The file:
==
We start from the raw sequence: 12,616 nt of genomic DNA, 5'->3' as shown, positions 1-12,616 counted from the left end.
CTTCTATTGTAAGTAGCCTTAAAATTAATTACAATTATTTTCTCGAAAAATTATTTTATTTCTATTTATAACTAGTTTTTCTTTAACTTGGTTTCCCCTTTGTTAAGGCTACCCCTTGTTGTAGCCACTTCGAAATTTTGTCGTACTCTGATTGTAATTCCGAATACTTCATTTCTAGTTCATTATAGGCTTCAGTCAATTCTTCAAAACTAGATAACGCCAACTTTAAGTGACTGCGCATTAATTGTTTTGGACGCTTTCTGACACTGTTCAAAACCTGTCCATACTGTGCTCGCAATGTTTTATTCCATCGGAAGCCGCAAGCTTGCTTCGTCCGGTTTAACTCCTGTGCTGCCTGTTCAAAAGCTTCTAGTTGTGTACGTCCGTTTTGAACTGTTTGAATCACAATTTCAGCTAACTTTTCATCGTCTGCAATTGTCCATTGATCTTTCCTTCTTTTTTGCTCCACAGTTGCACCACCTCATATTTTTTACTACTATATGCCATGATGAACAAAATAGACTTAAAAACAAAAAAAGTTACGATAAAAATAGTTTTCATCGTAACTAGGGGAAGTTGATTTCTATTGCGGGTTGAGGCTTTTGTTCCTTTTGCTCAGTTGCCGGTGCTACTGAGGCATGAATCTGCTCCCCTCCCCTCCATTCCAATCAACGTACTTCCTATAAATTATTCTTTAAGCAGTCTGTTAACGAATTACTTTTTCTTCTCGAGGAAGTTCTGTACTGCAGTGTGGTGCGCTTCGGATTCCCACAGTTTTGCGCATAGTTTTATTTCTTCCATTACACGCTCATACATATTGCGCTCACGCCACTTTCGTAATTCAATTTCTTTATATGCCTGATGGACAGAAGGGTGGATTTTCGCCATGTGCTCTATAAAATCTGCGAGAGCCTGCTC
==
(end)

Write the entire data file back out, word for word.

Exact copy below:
We start from the raw sequence: 12,616 nt of genomic DNA, 5'->3' as shown, positions 1-12,616 counted from the left end.
CTTCTATTGTAAGTAGCCTTAAAATTAATTACAATTATTTTCTCGAAAAATTATTTTATTTCTATTTATAACTAGTTTTTCTTTAACTTGGTTTCCCCTTTGTTAAGGCTACCCCTTGTTGTAGCCACTTCGAAATTTTGTCGTACTCTGATTGTAATTCCGAATACTTCATTTCTAGTTCATTATAGGCTTCAGTCAATTCTTCAAAACTAGATAACGCCAACTTTAAGTGACTGCGCATTAATTGTTTTGGACGCTTTCTGACACTGTTCAAAACCTGTCCATACTGTGCTCGCAATGTTTTATTCCATCGGAAGCCGCAAGCTTGCTTCGTCCGGTTTAACTCCTGTGCTGCCTGTTCAAAAGCTTCTAGTTGTGTACGTCCGTTTTGAACTGTTTGAATCACAATTTCAGCTAACTTTTCATCGTCTGCAATTGTCCATTGATCTTTCCTTCTTTTTTGCTCCACAGTTGCACCACCTCATATTTTTTACTACTATATGCCATGATGAACAAAATAGACTTAAAAACAAAAAAAGTTACGATAAAAATAGTTTTCATCGTAACTAGGGGAAGTTGATTTCTATTGCGGGTTGAGGCTTTTGTTCCTTTTGCTCAGTTGCCGGTGCTACTGAGGCATGAATCTGCTCCCCTCCCCTCCATTCCAATCAACGTACTTCCTATAAATTATTCTTTAAGCAGTCTGTTAACGAATTACTTTTTCTTCTCGAGGAAGTTCTGTACTGCAGTGTGGTGCGCTTCGGATTCCCACAGTTTTGCGCATAGTTTTATTTCTTCCATTACACGCTCATACATATTGCGCTCACGCCACTTTCGTAATTCAATTTCTTTATATGCCTGATGGACAGAAGGGTGGATTTTCGCCATGTGCTCTATAAAATCTGCGAGAGCCTGCTC